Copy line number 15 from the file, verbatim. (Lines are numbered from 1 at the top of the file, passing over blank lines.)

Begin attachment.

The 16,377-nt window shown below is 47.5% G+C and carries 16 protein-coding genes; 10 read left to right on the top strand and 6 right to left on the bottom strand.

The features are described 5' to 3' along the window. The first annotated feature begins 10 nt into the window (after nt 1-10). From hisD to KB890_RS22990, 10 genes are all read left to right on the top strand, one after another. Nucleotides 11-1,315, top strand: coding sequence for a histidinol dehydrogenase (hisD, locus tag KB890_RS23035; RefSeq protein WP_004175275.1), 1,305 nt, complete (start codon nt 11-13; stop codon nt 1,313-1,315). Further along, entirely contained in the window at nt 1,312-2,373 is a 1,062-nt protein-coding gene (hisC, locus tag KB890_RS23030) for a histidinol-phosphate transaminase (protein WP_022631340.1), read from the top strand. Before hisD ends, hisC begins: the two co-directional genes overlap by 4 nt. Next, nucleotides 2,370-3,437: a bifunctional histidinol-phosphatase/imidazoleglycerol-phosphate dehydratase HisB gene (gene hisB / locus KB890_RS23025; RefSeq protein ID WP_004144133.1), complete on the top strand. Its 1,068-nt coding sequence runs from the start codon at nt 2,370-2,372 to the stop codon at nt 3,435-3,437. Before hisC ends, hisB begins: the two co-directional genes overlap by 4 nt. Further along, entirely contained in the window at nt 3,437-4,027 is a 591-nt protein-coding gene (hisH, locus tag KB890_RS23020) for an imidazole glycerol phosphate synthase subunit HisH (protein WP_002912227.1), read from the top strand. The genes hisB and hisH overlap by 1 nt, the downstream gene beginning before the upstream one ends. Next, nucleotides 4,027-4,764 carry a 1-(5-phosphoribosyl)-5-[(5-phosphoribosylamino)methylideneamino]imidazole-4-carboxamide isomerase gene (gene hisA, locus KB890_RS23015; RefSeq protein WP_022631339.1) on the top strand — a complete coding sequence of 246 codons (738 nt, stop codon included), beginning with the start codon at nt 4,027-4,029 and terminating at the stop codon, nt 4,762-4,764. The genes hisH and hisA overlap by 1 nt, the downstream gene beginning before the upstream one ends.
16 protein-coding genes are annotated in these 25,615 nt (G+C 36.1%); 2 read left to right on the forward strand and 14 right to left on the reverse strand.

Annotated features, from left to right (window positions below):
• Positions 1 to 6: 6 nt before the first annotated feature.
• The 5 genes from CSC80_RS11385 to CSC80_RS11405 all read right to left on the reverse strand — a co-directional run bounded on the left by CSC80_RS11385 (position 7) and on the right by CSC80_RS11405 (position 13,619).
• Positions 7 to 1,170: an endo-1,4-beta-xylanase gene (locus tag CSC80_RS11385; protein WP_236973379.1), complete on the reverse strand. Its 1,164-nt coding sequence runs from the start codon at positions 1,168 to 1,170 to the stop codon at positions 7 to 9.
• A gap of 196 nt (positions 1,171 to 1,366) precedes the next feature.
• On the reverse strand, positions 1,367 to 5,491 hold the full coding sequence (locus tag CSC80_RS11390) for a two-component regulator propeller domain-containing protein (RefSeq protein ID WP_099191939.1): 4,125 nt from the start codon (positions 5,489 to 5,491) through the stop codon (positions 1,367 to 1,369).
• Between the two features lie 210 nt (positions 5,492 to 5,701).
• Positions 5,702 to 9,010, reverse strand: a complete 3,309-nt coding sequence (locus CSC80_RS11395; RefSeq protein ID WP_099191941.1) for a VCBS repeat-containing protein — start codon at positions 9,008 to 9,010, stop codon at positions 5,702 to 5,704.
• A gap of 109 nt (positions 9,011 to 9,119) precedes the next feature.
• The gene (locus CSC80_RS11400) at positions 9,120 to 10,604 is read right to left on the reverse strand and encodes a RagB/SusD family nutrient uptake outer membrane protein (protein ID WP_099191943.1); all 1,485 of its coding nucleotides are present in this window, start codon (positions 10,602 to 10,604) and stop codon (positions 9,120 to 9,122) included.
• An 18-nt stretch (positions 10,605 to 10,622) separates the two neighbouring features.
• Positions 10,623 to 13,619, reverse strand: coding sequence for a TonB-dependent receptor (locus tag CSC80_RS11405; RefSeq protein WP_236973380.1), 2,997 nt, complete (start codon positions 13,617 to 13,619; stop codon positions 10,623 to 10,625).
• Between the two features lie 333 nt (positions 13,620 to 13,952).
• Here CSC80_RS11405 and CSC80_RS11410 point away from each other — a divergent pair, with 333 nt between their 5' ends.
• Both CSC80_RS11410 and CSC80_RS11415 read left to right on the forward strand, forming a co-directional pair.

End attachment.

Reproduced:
• Positions 10,623 to 13,619, reverse strand: coding sequence for a TonB-dependent receptor (locus tag CSC80_RS11405; RefSeq protein WP_236973380.1), 2,997 nt, complete (start codon positions 13,617 to 13,619; stop codon positions 10,623 to 10,625).